Discovery says it thought of the Kindle first, wants royalites

Discovery Communications, best known for its Discovery Channel cable network and related retail stores, is also the holder of a rather comprehensive e-book patent filed nearly ten years ago. The company has taken legal action against for infringing upon that patent with its popular Kindle e-reading device.

The patent (#7,298,851) was granted in November 2007 to Discovery founder John S. Hendricks, and includes everything from the content delivery method (both through the Internet and through a connection to Cox cable box for video) all the way down to the operating system of the reading device (Menus include virtual shelves labeled "books in your library," and "books you can order.") Page 26 of the patent also includes a method of printing books on demand.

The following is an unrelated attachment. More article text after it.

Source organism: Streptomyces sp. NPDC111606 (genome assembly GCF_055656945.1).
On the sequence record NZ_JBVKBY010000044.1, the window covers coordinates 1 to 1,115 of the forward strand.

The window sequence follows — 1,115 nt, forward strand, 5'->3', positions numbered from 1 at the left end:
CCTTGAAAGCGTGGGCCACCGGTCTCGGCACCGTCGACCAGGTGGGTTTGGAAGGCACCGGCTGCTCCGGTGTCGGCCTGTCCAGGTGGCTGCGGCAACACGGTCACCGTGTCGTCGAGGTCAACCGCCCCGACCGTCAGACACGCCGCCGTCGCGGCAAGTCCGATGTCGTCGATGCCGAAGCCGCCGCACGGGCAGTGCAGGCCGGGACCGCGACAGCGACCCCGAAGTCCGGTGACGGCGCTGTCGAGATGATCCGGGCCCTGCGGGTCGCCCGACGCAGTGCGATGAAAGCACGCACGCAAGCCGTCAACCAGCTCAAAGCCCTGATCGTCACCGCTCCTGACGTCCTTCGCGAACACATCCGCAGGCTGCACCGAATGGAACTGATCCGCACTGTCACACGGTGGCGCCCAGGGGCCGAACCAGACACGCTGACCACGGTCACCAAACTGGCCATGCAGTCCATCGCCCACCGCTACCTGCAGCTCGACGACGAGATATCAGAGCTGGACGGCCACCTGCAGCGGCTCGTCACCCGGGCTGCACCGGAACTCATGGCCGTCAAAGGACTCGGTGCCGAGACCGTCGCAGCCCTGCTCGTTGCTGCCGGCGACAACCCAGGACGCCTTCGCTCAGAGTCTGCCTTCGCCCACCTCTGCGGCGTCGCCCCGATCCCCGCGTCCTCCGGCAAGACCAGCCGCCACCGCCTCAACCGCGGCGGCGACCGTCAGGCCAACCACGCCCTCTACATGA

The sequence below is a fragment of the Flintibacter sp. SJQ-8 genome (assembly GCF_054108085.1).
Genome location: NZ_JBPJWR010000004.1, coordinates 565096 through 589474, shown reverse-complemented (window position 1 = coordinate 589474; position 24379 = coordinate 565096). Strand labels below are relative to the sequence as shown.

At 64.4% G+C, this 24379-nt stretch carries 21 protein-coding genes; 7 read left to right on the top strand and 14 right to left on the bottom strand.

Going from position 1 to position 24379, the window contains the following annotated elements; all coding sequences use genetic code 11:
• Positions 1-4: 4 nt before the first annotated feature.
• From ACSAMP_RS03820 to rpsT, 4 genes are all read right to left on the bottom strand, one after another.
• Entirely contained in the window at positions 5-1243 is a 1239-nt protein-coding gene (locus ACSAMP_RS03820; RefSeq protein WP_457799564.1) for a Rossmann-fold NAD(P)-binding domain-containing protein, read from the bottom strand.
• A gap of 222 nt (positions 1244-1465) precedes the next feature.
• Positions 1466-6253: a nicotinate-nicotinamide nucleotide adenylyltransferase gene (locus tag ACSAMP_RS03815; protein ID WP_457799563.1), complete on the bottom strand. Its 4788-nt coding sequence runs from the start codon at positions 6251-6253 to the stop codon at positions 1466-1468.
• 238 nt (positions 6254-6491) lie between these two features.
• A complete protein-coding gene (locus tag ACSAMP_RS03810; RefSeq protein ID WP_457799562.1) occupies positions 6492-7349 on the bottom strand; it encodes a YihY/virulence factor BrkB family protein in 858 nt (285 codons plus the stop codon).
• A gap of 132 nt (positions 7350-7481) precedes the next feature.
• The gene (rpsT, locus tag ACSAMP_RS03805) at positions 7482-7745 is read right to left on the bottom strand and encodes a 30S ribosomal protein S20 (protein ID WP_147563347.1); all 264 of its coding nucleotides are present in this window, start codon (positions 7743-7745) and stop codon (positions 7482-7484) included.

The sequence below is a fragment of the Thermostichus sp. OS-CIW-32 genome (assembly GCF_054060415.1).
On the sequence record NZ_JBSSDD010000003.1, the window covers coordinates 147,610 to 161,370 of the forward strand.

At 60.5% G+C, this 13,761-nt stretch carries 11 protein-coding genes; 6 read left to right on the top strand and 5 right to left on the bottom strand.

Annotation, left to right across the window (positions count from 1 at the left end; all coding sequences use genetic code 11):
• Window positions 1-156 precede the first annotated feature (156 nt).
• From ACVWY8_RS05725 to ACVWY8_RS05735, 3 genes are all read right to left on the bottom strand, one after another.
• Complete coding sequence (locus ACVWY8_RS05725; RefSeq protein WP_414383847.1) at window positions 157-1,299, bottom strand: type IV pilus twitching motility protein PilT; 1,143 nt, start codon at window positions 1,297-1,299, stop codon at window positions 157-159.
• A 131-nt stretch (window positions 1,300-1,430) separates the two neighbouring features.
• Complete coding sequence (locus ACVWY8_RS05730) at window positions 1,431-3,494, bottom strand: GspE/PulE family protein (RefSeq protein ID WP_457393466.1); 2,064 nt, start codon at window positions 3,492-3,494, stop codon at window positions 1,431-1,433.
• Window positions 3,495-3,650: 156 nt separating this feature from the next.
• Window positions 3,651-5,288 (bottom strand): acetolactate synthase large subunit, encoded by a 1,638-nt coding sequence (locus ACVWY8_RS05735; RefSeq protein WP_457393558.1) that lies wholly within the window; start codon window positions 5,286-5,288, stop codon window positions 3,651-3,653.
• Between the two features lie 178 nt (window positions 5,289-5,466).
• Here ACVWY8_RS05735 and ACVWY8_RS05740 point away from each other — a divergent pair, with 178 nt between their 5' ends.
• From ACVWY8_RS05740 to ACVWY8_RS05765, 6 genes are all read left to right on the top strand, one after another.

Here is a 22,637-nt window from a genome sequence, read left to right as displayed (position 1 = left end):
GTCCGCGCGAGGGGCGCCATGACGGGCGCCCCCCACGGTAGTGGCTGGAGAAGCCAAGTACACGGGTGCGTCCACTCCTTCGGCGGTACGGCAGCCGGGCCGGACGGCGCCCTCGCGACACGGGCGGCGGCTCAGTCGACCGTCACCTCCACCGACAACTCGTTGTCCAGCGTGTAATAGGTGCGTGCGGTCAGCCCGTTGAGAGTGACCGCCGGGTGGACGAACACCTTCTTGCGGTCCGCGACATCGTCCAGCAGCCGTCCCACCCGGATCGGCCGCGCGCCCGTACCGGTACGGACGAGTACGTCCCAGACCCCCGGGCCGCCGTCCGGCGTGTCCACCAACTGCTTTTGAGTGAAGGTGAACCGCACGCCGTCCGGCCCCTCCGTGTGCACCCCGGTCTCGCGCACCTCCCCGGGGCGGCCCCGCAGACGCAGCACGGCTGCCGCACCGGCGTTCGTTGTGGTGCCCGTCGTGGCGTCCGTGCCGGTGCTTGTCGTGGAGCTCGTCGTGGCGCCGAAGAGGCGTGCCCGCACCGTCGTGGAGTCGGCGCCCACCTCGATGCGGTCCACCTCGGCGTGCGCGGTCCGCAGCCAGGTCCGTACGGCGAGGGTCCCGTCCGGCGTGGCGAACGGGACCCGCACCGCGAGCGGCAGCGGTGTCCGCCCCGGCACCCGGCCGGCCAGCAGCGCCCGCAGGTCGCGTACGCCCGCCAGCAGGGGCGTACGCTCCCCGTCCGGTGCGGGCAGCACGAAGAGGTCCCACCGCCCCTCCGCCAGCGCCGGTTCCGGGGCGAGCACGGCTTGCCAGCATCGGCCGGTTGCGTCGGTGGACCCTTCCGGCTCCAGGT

In the suit, Discovery says that the Kindle, Kindle 2, and itself are all infringing upon its patent.

Instead of seeking an injunction on the Kindle, Discovery wants to receive damages and royalties "sufficient to compensate Discovery for any future infringement of the '851 patent."

A statement from Discovery this morning said, "Legal action is not something Discovery takes lightly. Our tradition as an inventive company has produced considerable intellectual property assets for our shareholders, and today's infringement litigation is part of our effort to protect and defend those assets."


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